Aaron Schatz: For the 500th time, we cannot allow Adam to muddy the memory of our favorite video game characters with his total disregard for punctuation. It's "Pac-Man" with a f$%^in' hyphen. I'm going to have to talk to Jim Schwartz about this in the off-season.
Aaron Schatz: Copying the Colts as expected, the Bengals are playing eight in the box on most plays. I think I've seen them playing nine in the box a few times, and one play had 17 people in the box including Marvin Lewis and, if I'm not mistaken, Jim LeClair. They even had the safeties playing close on third-and-9, which was a little bit too much for my taste. Big Ben is taking advantage of this, which is why he has excellent numbers, and the injuries don't seem to be causing him any problems; he's accurate and throwing a nice spiral. (The interceptions were not caused by bad mechanics.)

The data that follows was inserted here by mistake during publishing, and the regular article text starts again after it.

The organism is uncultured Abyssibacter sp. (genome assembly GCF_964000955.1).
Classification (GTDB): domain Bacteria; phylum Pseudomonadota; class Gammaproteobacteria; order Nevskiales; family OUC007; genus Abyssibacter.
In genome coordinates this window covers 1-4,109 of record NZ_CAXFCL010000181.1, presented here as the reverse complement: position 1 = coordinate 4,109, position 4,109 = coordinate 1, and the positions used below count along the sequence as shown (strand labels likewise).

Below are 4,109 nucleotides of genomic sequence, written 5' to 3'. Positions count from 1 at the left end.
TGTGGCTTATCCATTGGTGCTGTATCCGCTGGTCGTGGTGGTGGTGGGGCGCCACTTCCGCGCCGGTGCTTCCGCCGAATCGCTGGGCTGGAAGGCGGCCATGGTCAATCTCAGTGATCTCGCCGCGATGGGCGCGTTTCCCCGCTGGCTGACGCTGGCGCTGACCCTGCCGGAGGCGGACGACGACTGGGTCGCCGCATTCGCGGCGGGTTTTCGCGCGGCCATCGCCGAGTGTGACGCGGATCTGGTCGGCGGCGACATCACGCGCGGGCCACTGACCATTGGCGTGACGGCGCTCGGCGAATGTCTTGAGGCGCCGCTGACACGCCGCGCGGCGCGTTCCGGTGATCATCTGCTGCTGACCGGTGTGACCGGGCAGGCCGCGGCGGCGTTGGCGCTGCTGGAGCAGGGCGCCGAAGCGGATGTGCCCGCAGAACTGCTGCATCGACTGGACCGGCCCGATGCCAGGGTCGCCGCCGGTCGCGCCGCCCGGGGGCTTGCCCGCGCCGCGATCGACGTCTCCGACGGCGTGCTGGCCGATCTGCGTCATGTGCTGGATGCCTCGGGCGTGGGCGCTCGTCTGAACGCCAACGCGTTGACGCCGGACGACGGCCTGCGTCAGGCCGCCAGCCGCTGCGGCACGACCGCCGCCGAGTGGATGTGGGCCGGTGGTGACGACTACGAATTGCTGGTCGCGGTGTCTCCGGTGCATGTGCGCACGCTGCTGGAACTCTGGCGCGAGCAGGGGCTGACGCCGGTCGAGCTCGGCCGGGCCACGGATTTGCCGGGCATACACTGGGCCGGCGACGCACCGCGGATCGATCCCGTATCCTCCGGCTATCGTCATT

Cincinnati center Eric Steinbach is quite underrated. The Bengals are excellent running up the middle. Also, Chris Perry had very good blitz pickup on Cincinnati's second and third touchdowns. It's another reason why he's become an excellent third-down back.
There seem to be a number of plays where the Pittsburgh defensive backs are giving a cushion, so the Cincinnati receivers just cut with a quick break to the middle for a mid-range gain. Ryan, has this been a general issue all year, or just recently, or only in this game?